|by Krzysztof Penarski|
Solo concerts could be considered very demanding. Both for the audience and, especially, for the artist. Nowhere to hide, no distractions, everything stripped to basics, naked.
Ken Vandermark has already a solo recording ("Furniture Music" Okka 2003) on which he presents his various inspirations ranging from music of all kinds (jazz, free improv, blues, classic) to modern visual arts or cinema. On this particular evening he took us to travel with him through all jazz history and it was simply put an amazing lesson.
First piece (tenor) was dedicated to Coleman Hawkins who was the first to record solo saxophone music. And it starts with this soulful, smoky and elegant tone, true spirit of jazz, and you instantly know that this evening will be special. Ken presents the story of jazz through spectrum of his personal inspirations on each particular horn. With third piece he introduces bass clarinet and Eric Dolphy, fifth piece finds him playing the clarinet and is dedicated to John Carter. Each piece is like a portrait, or a nucleon of idea, based on some timbre, or technique, gradually expanded upon, sometimes moving in circles, sometimes very linear. The sitxth piece is slow and solemn and simply beautiful, it makes me think of some old religious songs (could be dedicated to Jimmy Giuffre if not for the fact that Jimmy would get his portrait in 2nd set). After two pieces on each horn he gets back to bass clarinet and dedicates next one to Peter Brotzmann draws inspiration in Peter's raw, passionate and always full of tension sound. But, if stripped of all the over(under,side)tones, this piece is very melodic (like many Ayler's marches) which is an aspect of Brotzmann's music one so easily oversees. He ends the first set on tenor with "Sweet Dragon" by Joe McPhee.
2nd set starts with dedication to already mentioned Jimmy Giuffre on clarinet. In its course Ken will pay his respect also to Anthony Braxton (bass clarinet), Evan Parker (tenor), Steve Lacy (clarinet) and finish the main part of the concert with a composition that (his words) seems to suit well these 'screwed up times' - "Love Cry" by 'the Jackson Pollock of saxophone' Albert Ayler, who completely changed the language of the saxophone playing and to whom pretty much all the players of the avant-garde are hugely indebted. Ken called on all the spiritual passion and power of Ayler's playing.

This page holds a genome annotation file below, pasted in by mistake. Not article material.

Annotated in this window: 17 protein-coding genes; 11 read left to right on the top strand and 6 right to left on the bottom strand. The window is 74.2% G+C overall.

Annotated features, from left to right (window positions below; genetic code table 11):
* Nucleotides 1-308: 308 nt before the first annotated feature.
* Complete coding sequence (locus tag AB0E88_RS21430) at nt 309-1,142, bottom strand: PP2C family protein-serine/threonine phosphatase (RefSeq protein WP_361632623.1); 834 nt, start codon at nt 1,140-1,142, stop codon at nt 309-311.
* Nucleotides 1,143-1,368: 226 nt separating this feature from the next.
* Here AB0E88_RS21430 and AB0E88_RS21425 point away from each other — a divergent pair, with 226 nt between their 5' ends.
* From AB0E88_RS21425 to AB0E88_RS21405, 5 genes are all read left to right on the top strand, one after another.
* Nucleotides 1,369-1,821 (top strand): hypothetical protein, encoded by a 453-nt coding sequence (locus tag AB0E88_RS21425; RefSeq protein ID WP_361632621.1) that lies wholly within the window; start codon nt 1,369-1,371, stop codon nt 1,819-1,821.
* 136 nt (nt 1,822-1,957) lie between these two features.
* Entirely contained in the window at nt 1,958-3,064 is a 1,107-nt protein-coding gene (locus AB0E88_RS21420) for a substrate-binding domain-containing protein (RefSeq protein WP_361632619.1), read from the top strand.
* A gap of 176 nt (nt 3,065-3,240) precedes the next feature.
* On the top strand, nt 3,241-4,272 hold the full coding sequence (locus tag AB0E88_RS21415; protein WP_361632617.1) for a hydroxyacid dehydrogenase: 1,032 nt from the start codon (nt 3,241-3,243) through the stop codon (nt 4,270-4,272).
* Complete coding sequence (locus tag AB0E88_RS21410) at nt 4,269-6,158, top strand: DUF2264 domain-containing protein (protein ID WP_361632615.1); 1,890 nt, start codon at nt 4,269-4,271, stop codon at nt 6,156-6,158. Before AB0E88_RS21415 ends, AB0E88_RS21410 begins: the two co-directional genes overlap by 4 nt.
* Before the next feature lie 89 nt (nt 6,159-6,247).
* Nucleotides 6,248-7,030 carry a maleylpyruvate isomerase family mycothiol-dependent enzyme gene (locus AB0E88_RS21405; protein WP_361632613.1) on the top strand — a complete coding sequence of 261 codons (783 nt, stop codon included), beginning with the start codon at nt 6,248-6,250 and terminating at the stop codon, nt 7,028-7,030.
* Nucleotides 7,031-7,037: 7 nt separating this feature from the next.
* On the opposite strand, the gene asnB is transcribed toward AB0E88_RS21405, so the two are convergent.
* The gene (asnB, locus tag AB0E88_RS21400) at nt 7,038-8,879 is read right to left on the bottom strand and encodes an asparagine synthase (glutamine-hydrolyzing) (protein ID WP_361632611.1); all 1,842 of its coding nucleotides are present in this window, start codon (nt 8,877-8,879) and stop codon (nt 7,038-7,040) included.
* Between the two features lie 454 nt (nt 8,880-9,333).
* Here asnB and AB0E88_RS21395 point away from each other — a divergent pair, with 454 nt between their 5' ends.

Obviously the very attentive and appreciative audience would call him Ken back on stage for an encore piece - an emotional clarinet dedication to Anna "Czarna" Adamska (the spirit-movens of Alchemia for many years, now in Sanok). And after that for another one - tenor piece again by Joe McPhee (missed the title). After which everyone remained silent looking for words for quite a while.
I apologize for this kind of 'listing' so far but there would be no point in describing all of the pieces, nor it would be possible since I stopped taking any notes by the beginning of the 2nd set, trying to follow the music without thinking about what I could write about it after. There was in this music everything one could expect from a player of this stature and this genre. Imaginative soloing, some extended techniques, both solemn and lyrical or wild and out playing. A great, elegant tone, and those moments when you can fell the sound is trying to explode and escape the notion of 'note' in every way possible, packed with all kinds of overtones, sidetones, undertones, body of the instrument clapping and so on. When you try to wrestle with the sound trying to get inside it as deep as possible.
Most of the pieces in 1st set would have some kind of rhythmic pattern or bass-line phrase (or use of breath-cycle as a rhythmic base) that would return, with Ken keeping the time tapping his foot or moving his body (he puts this inner rhythm structure in his playing that makes his duos with drummers such a great listening). 2nd set could be considered more abstract (not very surprising when you re-check the 'portraits'' heroes) although that is obviously a huge oversimplification. But that is all somehow on the surface, on the outside, that was not what this evening was about.
What (I feel) it was about, although I struggle now mightily trying to put in writing, was the deeply emotional and honest playing. The setting was incredible intimate, with audience right beside the musician and the music, the playing heartfelt and full of warmth, the concept of sharing some kind of a musical autobiography so open, true and personal. Never copying or emulating but drawing inspiration from all those great musicians of both past and present. This concert was not about any particular technique or master skills (although Ken has that in abundance). It was about the close and deep relationship with this music, and this place.
Stunning, beautiful and emotionally exhausting. Yet so rewarding.
Thanks a lot to Ken, Alchemia and to Marek Winiarski who pushed Ken to do this (the concert was recorded, members of the audience will negotiate but Ken doesn't want to hear about a double cd :)
Thanks a lot to Jarek who played Coleman Hawkins piece before the concert which ticked the whole concept of the performance. Gil Evans and James Brown after the concert were great too and it was inspiring to see Ken so passionate about the music both as a musician and listener.
Next concert today :)
and after that party with Ken as a DJ, going to be funky :)
birthdays of Johny Dyani, Sylvie Couvoisier and Eivind Opsvik (some links on facebook) :)